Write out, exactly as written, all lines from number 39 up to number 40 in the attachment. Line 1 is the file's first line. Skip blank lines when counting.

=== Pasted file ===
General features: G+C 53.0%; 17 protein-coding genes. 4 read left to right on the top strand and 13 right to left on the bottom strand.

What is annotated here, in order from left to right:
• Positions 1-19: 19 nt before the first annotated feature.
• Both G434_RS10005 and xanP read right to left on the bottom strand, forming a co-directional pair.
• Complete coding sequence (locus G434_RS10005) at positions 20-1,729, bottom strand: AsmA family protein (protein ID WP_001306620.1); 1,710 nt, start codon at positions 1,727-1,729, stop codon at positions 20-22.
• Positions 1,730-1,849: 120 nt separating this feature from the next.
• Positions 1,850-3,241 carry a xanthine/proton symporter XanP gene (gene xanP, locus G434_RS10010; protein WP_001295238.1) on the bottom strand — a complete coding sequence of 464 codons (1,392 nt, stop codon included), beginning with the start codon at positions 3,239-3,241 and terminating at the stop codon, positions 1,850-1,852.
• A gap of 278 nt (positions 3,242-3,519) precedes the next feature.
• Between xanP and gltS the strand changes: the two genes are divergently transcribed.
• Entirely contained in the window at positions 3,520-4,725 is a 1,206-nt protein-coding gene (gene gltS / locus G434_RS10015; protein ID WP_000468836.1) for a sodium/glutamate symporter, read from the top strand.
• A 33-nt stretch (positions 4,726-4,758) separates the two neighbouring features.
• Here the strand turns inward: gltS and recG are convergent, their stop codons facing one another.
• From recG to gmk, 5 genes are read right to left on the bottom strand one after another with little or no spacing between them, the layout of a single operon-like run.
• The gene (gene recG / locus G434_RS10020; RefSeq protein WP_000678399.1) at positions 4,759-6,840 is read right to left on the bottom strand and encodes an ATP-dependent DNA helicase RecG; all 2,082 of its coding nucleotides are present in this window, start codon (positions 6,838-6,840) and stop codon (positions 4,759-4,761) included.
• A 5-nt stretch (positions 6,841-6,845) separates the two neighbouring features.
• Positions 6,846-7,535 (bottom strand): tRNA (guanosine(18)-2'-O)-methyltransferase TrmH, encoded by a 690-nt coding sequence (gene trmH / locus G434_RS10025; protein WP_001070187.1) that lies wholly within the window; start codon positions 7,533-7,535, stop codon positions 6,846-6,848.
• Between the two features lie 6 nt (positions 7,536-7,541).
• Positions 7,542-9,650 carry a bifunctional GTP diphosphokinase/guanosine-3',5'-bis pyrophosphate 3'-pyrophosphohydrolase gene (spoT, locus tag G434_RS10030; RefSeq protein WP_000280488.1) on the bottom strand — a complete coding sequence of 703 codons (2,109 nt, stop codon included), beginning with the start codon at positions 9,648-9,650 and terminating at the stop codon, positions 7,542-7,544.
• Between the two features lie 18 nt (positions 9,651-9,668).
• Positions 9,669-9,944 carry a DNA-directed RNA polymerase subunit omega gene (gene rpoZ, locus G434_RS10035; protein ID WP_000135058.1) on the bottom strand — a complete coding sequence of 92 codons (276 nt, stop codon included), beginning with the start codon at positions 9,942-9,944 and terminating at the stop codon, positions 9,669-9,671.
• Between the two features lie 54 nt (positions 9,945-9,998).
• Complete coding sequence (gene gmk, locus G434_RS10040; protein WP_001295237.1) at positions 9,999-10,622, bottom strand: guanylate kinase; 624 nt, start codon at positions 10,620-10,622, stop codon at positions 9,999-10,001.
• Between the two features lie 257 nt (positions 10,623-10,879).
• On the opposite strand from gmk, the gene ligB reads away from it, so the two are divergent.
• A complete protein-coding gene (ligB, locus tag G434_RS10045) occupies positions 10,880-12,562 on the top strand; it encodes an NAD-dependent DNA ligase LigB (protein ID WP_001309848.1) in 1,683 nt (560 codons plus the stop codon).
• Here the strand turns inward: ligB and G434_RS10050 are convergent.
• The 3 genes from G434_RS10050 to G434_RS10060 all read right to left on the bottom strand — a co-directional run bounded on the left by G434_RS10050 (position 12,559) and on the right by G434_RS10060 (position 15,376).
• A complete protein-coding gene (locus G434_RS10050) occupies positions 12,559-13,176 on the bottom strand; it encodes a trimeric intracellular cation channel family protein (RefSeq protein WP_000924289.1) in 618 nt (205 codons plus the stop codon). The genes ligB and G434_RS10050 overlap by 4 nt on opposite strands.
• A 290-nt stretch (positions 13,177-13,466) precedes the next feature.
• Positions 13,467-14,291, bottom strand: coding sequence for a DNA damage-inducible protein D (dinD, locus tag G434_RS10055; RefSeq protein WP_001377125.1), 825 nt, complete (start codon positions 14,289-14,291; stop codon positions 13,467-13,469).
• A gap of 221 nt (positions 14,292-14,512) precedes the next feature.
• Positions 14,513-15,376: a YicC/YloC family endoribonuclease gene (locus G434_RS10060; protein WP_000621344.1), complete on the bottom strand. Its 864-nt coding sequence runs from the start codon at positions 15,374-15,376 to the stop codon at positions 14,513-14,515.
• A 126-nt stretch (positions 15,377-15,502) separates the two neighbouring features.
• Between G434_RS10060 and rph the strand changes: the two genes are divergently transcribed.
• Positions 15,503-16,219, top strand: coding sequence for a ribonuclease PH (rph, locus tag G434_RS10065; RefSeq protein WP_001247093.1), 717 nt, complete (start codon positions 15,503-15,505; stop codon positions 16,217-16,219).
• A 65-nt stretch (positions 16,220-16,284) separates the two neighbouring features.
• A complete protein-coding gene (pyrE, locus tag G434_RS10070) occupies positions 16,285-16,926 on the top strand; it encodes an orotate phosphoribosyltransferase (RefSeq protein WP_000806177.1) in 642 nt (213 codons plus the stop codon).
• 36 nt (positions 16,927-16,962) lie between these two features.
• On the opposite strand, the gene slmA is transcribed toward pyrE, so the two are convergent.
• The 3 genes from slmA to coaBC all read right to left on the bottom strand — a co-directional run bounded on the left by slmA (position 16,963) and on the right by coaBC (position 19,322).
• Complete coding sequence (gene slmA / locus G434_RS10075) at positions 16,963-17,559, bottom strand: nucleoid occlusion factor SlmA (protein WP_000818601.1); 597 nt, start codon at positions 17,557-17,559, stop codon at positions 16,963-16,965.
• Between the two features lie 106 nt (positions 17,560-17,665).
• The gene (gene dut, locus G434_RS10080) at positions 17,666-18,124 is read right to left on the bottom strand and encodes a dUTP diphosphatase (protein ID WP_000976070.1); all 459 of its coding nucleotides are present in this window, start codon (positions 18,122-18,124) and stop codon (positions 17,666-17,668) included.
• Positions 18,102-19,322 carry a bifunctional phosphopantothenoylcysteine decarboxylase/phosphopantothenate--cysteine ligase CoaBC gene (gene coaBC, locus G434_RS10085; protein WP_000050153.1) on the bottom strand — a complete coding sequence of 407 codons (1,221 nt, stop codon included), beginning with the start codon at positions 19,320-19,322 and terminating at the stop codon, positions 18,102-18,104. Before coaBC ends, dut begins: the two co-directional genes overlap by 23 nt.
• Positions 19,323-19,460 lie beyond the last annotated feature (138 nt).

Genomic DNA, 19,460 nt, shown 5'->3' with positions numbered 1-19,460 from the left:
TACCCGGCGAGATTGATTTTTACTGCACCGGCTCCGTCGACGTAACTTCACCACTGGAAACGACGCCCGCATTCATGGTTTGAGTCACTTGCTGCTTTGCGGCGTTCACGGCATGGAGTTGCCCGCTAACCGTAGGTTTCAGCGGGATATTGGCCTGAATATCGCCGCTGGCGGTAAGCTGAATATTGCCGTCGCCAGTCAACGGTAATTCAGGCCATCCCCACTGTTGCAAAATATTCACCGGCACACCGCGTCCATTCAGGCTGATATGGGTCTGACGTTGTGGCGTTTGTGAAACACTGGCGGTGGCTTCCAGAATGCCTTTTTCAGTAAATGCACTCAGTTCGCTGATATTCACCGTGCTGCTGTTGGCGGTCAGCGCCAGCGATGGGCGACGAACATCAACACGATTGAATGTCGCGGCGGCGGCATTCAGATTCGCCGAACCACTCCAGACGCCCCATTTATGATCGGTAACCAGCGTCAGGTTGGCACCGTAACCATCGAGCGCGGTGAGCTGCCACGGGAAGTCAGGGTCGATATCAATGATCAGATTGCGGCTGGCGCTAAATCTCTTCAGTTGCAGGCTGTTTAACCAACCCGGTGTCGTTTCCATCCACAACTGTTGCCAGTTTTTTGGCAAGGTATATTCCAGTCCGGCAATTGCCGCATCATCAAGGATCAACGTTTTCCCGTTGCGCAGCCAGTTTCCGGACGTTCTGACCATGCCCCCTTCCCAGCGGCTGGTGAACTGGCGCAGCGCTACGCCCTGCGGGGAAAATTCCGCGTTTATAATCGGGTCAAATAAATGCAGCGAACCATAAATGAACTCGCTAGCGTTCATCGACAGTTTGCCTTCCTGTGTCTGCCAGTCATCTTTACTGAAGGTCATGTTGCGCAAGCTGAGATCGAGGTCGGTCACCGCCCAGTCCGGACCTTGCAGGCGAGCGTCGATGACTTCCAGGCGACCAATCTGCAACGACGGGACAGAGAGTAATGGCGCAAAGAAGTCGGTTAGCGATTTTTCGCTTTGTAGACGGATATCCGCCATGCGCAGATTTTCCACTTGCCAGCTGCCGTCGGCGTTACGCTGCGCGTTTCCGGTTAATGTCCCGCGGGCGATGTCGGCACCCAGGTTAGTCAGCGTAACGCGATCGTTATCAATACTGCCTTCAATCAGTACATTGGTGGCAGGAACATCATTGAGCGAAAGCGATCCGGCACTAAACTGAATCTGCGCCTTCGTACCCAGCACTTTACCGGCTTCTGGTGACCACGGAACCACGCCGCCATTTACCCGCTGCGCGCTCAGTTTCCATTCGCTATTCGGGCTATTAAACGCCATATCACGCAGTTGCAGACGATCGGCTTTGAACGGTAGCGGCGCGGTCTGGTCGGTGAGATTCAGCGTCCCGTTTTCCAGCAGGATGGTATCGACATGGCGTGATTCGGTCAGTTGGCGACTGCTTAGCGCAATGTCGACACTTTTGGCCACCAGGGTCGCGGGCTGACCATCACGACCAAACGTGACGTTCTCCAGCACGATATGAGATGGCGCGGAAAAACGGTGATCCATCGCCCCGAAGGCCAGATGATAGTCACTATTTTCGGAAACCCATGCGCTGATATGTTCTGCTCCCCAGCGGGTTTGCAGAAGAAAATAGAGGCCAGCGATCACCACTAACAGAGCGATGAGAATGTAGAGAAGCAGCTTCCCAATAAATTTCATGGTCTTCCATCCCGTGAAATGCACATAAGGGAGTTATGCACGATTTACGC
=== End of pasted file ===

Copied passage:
• On the opposite strand, the gene slmA is transcribed toward pyrE, so the two are convergent.
• The 3 genes from slmA to coaBC all read right to left on the bottom strand — a co-directional run bounded on the left by slmA (position 16,963) and on the right by coaBC (position 19,322).